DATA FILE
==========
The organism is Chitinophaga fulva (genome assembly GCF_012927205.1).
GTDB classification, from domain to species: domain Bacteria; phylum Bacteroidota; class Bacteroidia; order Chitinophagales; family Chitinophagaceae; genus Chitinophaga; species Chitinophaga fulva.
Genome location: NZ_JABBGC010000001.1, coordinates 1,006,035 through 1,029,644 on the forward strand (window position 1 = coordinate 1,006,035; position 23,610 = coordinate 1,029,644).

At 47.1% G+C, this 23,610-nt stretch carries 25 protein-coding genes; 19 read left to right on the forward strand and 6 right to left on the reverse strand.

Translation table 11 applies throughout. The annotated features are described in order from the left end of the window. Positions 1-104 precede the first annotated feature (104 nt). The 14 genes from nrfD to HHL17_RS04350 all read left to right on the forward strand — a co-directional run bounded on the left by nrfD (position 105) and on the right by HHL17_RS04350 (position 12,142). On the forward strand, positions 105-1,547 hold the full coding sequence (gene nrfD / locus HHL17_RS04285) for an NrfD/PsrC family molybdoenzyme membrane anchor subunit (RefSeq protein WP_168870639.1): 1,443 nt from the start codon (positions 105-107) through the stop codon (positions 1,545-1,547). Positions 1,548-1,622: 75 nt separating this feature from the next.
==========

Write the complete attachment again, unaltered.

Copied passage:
The organism is Chitinophaga fulva (genome assembly GCF_012927205.1).
GTDB classification, from domain to species: domain Bacteria; phylum Bacteroidota; class Bacteroidia; order Chitinophagales; family Chitinophagaceae; genus Chitinophaga; species Chitinophaga fulva.
Genome location: NZ_JABBGC010000001.1, coordinates 1,006,035 through 1,029,644 on the forward strand (window position 1 = coordinate 1,006,035; position 23,610 = coordinate 1,029,644).

At 47.1% G+C, this 23,610-nt stretch carries 25 protein-coding genes; 19 read left to right on the forward strand and 6 right to left on the reverse strand.

Translation table 11 applies throughout. The annotated features are described in order from the left end of the window. Positions 1-104 precede the first annotated feature (104 nt). The 14 genes from nrfD to HHL17_RS04350 all read left to right on the forward strand — a co-directional run bounded on the left by nrfD (position 105) and on the right by HHL17_RS04350 (position 12,142). On the forward strand, positions 105-1,547 hold the full coding sequence (gene nrfD / locus HHL17_RS04285) for an NrfD/PsrC family molybdoenzyme membrane anchor subunit (RefSeq protein WP_168870639.1): 1,443 nt from the start codon (positions 105-107) through the stop codon (positions 1,545-1,547). Positions 1,548-1,622: 75 nt separating this feature from the next.